Source Information UK, Registers of Habitual Criminals and Police Gazettes, 1834-1934 [database on-line]. Lehi, UT, USA: Operations, Inc., 2020.
Original data: London, England: Mayor’s Office for Policing and Crime. MEPO 6: Metropolitan Police: Criminal Record Office: Habitual Criminals Registers and Miscellaneous Papers. Kew, Surrey, England: The National Archives.

About UK, Registers of Habitual Criminals and Police Gazettes, 1834-1934

This Collection

This collection comprises registers and weekly newspapers with details of criminals, including habitual criminal registers, photographs and physical descriptions, Police Gazettes, Supplements 'A' and Informations (London Area). In the early part of the 19th century, registers of criminals in the London area were kept in rudimentary form by the Bow Street Police. The Prevention of Crimes Act 1871 legislated that a single register should be kept of all those convicted of a crime and sent to prison for one month or more. The prison governors were responsible for notifying particular details and personal descriptions to the Commissioner of Police of the Metropolis (known as the Keeper of the Records).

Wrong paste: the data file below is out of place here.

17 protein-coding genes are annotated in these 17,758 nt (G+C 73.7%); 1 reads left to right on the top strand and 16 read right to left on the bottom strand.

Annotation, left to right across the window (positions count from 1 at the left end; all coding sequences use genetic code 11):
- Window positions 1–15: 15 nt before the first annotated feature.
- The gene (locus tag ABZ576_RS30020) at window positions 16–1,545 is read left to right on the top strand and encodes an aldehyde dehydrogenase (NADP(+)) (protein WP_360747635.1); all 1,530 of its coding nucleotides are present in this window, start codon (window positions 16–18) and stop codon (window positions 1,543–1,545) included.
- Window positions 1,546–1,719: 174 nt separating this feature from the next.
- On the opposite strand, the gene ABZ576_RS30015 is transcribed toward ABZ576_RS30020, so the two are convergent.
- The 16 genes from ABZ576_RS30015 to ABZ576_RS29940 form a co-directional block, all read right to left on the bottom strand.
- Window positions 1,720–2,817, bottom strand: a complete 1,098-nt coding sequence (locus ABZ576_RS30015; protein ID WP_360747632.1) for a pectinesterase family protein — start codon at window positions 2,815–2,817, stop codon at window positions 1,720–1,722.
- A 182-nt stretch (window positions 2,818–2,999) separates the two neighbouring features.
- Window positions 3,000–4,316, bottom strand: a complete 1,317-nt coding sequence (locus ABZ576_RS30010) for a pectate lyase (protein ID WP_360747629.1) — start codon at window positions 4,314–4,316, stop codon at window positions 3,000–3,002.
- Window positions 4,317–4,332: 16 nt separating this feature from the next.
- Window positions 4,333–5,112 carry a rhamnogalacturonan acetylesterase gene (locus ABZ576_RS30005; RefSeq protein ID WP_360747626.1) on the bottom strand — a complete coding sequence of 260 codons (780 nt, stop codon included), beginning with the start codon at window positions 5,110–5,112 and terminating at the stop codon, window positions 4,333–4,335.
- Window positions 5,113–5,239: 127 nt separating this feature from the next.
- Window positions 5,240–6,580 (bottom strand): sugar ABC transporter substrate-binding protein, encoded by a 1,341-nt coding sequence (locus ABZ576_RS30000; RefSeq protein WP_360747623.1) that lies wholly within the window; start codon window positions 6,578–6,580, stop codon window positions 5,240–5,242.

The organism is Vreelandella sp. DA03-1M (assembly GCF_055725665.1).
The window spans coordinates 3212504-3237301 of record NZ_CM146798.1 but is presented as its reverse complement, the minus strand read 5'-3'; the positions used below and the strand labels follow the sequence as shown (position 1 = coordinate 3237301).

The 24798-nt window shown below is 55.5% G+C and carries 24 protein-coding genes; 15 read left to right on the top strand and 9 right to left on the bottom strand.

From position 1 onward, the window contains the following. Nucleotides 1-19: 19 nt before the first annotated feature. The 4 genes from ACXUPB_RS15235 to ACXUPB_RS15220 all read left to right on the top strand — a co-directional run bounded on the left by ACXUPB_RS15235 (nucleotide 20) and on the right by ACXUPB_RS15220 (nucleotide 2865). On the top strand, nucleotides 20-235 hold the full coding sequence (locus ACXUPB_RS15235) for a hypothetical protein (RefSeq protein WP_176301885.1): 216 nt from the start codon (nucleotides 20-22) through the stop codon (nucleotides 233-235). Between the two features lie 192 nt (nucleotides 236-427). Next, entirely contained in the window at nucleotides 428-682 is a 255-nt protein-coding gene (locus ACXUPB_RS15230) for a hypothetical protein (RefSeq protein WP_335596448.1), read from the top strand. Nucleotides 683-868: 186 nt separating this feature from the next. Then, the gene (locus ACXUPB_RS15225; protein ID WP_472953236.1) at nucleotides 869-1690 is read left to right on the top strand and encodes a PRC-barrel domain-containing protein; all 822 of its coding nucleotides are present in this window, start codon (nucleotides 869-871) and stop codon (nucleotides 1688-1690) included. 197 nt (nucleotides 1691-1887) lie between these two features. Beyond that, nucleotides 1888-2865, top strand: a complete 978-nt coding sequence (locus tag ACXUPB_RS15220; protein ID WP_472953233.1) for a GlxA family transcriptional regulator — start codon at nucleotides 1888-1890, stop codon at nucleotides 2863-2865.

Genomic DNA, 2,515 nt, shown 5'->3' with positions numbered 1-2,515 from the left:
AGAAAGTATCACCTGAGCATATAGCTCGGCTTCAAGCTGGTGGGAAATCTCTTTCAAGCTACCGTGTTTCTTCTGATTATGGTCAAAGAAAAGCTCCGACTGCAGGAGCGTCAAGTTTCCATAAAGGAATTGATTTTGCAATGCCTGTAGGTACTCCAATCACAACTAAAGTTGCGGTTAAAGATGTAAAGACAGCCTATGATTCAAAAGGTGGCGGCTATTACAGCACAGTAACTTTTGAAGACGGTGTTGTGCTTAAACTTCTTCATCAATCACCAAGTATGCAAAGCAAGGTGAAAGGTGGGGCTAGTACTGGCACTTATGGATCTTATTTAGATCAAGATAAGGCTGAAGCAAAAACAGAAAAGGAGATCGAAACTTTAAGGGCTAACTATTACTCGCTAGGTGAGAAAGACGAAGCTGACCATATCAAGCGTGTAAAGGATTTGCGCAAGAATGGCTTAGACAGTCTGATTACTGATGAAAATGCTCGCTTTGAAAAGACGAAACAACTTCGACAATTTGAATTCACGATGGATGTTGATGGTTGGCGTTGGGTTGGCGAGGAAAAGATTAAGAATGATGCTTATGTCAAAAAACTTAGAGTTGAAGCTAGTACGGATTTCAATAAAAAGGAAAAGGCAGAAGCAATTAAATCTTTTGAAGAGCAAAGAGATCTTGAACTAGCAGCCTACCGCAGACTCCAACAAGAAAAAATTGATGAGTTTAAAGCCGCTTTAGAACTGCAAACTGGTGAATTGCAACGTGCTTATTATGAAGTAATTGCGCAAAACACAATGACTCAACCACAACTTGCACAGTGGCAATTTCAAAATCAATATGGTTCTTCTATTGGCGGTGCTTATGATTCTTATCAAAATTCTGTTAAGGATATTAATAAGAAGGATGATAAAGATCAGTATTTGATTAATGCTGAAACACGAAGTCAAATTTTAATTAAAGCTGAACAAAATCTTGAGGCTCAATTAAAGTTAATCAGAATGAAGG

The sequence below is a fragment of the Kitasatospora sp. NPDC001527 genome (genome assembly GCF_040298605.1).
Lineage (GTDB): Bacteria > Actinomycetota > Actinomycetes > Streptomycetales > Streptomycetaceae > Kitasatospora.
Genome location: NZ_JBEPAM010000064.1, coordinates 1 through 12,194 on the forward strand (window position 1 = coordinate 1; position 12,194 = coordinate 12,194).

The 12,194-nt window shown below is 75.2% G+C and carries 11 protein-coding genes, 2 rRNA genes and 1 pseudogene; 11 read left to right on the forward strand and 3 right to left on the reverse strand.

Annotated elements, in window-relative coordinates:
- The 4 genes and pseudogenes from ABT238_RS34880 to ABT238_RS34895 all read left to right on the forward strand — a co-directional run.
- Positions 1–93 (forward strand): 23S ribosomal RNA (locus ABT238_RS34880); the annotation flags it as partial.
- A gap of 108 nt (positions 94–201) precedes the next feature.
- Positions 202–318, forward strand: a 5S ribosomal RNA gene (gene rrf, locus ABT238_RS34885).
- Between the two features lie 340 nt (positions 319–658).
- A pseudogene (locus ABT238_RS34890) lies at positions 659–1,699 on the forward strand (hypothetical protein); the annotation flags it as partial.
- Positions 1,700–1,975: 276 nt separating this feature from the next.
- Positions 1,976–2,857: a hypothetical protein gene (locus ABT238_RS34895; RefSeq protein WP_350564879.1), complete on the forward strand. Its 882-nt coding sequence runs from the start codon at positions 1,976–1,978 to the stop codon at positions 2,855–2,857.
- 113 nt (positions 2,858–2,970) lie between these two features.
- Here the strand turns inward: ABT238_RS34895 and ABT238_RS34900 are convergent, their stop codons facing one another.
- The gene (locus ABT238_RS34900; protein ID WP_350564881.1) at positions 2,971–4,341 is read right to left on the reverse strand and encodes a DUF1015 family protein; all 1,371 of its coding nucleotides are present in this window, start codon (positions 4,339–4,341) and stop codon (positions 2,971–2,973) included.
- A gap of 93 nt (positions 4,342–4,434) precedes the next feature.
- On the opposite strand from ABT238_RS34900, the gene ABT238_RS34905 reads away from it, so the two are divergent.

In 1884 responsibility for the publication and circulation of what became known as the Police Gazette was transferred from the Chief Magistrate at Bow Street to the Criminal Record Office. It was published daily and circulated to all police forces in Great Britain, and contained details of persons and articles connected with current crime.

Supplement "A" to the Police Gazette was issued fortnightly and contained names and aliases, short criminal histories, descriptions and methods of persons who were considered to be expert and travelling criminals, and was intended for the information and guidance of detectives and officers engaged in criminal records and the organisation of detective work. Criminal Record Office Confidential Information were circulated daily to all Metropolitan and Home Counties police stations. They contained similar information to the Police Gazettes, but were concerned only with criminals in London and surrounding areas.